Known as a renowned medical researcher, an entrepreneur and an avid fisherman, Irving L. Weissman, M.D., will give the Florence Mahoney Lecture on Aging at 3 p.m., June 18, in Masur Auditorium, Building 10. Weissman, Director of the Stanford Institute for Stem Cell Biology and Regenerative Medicine, Director of the Stanford Cancer Center and Director of the Stanford Ludwig Center for Stem Cell Research, will present “Normal and Neoplastic Stem Cells.” This lecture is part of the NIH Director’s Wednesday Afternoon Lecture Series.
A Professor of Pathology and Developmental Biology and, by courtesy, of Biological Sciences and Neurosurgery at Stanford University, Weissman’s research encompasses the biology and evolution of stem cells and progenitor cells, mainly blood-forming and brain-forming. He is also engaged in isolating and characterizing the rare cancer and leukemia stem cells as the only dangerous cells in these malignancies, especially with human cancers. And, he has a long-term research interest in the phylogeny and developmental biology of cells that make up the bloodforming and immune systems. Weissman’s laboratory was first to identify and isolate the bloodforming stem cell from mice, and has purified each progenitor in the stages of development between the stem cells and mature progeny (granulocytes, macrophages, etc.).
As a pioneer in the field of adult stem cell biology, Weissman co-founded three stem cell companies -- SyStemix in 1988, StemCells in 1996, and Celtrans (now Cellerant), the successor to SyStemix in 2001. He also served as a member of the founding Scientific Advisory Boards for three other companies: Amgen (1981-89), DNAX (1982-1992), and T-Cell Sciences (1988-1992).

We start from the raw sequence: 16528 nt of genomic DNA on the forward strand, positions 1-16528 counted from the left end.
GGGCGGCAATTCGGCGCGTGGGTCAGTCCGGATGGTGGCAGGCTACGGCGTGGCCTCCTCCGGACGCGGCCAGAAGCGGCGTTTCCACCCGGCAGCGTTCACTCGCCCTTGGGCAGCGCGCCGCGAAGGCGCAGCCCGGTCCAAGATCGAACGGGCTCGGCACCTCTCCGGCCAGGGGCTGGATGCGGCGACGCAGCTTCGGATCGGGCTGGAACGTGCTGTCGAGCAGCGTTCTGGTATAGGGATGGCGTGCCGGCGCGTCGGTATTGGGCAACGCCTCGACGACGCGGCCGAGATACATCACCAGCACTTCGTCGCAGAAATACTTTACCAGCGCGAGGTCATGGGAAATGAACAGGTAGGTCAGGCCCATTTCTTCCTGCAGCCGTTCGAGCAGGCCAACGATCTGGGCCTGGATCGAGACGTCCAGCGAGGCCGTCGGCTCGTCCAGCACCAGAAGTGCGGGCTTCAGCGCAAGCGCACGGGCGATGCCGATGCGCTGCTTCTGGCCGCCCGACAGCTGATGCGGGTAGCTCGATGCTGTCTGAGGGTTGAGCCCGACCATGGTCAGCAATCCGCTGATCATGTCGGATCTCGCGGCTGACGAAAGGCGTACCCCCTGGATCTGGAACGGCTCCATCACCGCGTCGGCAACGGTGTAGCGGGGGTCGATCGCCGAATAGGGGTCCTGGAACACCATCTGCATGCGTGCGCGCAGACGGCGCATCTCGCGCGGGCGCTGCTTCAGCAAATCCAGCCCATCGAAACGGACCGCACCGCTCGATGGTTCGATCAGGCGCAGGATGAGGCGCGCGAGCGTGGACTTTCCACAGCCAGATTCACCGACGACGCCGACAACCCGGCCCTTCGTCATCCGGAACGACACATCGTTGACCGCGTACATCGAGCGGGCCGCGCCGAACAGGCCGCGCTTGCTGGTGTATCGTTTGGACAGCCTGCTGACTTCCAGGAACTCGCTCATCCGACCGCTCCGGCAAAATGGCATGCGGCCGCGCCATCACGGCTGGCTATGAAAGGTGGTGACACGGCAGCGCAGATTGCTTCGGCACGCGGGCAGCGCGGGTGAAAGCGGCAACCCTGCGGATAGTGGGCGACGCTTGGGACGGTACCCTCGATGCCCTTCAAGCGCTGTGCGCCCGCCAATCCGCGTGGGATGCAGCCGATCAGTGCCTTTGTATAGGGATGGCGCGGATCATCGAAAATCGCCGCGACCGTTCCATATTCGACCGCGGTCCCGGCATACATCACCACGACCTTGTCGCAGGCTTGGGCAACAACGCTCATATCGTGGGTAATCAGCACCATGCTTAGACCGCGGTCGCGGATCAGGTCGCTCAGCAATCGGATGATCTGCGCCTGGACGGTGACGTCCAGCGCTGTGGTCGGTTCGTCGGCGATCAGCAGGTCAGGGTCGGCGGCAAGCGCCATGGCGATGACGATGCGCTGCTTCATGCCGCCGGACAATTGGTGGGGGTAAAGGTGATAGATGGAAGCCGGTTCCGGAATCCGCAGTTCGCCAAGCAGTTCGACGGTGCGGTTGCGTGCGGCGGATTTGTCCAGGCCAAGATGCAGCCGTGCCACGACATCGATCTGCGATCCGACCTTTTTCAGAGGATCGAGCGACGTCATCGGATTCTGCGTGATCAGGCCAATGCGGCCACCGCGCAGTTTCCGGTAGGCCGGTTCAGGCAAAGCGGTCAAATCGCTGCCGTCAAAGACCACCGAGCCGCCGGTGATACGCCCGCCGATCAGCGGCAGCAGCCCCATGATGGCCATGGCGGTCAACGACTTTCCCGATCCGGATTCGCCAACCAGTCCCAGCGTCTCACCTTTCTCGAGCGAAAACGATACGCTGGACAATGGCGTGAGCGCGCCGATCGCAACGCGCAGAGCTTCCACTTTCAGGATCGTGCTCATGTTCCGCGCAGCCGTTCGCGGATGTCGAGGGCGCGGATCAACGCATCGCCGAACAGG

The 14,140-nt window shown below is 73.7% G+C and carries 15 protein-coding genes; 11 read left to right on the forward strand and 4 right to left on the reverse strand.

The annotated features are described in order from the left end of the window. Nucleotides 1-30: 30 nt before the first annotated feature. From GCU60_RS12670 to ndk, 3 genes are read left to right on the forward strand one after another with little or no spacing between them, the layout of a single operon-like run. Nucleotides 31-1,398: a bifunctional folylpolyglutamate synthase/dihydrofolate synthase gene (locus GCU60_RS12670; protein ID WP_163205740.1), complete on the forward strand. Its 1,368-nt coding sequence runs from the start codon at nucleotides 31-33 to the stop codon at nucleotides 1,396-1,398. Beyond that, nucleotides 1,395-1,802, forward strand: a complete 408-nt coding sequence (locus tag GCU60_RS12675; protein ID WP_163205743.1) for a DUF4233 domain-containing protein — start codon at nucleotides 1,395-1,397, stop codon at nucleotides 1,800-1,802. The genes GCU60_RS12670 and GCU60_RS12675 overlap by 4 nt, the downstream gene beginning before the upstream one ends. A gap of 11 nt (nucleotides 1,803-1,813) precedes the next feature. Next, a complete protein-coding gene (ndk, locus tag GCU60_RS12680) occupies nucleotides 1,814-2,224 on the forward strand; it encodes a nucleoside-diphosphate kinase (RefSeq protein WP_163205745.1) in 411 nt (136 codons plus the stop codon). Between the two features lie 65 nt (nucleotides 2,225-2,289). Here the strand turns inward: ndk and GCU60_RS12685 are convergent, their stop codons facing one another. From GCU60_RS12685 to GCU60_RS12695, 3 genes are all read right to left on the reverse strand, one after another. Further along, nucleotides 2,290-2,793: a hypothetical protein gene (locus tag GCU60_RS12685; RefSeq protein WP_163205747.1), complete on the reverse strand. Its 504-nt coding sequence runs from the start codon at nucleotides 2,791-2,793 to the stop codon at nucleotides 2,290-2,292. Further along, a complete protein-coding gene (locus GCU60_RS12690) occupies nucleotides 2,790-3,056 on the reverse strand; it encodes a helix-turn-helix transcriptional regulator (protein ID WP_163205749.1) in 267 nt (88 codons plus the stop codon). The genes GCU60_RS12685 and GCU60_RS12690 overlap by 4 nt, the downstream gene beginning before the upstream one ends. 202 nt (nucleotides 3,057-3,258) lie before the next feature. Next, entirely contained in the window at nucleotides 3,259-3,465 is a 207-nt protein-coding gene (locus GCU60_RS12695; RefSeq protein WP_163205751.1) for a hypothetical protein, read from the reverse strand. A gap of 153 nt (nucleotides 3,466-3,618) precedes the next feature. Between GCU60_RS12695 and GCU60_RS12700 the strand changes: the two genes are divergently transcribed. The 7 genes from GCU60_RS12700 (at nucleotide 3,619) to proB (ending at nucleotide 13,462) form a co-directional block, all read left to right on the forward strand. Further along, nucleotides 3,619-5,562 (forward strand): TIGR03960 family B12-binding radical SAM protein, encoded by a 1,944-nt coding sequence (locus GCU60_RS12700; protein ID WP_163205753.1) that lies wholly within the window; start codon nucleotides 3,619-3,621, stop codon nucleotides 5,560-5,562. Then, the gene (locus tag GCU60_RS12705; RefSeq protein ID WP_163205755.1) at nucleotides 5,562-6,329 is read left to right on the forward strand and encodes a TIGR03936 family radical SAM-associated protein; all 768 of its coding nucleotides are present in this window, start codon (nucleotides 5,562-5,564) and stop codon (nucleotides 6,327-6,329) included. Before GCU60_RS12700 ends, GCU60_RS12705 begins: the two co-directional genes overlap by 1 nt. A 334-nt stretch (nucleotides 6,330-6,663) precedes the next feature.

At SyStemix he co-discovered the human hematopoietic stem cell and at StemCells, he co-discovered a human central nervous system stem cell. In addition, the Weissman laboratory has pioneered the study of the genes and proteins involved in cell adhesion events required for lymphocyte homing to lymphoid organs in vivo, either as a normal function or as events involved in malignant leukemic metastases.
As for his love of fishing, Weissman comes by it naturally having been born and raised in Montana. Awarded a B.S. degree in pre-med studies from Montana State College, now Montana State University, in 1960, Weissman received his M.D. from Stanford in 1965.
Weissman is a member of the National Academy of Sciences where he chaired the Panel on the Scientific and Medical Aspects of Human Cloning. He is also a member of the Institute of Medicine, the American Association of Arts and Sciences and the American Academy of Microbiology. He received an Outstanding Investigator Award from NIH in 1986 and was President of the American Association of Immunologists in 1994.
Among his many awards are: the California Scientist of the Year Award, the Association of American Cancer Institutes Distinguished Scientist Award, the J. Allyn Taylor International Prize in Medicine, the American Diabetes Association Elliott Proctor Joslin Medal, the New York Academy of Medicine Medal for Distinguished Contributions in Biomedical Research, the Jessie Stevenson Kovalenko Medal from the National Academy of Sciences Council, the Linus Pauling Medal for Outstanding Contributions to Science from Stanford University, the “Dare to Dream” Award from the Jeffrey Modell Foundation, and honorary doctorates from Columbia University and from the Mount Sinai School of Medicine.
With its 21st annual lecture, NIA honors Mrs. Florence Stephenson Mahoney (1899-2002), a woman who tirelessly campaigned for increased Federal spending for medical research and steadfastly championed for the creation of the NIA. This lecture series recognizes her contribution to the health of people worldwide. For more information, please email firstname.lastname@example.org. A reception will immediately follow the lecture.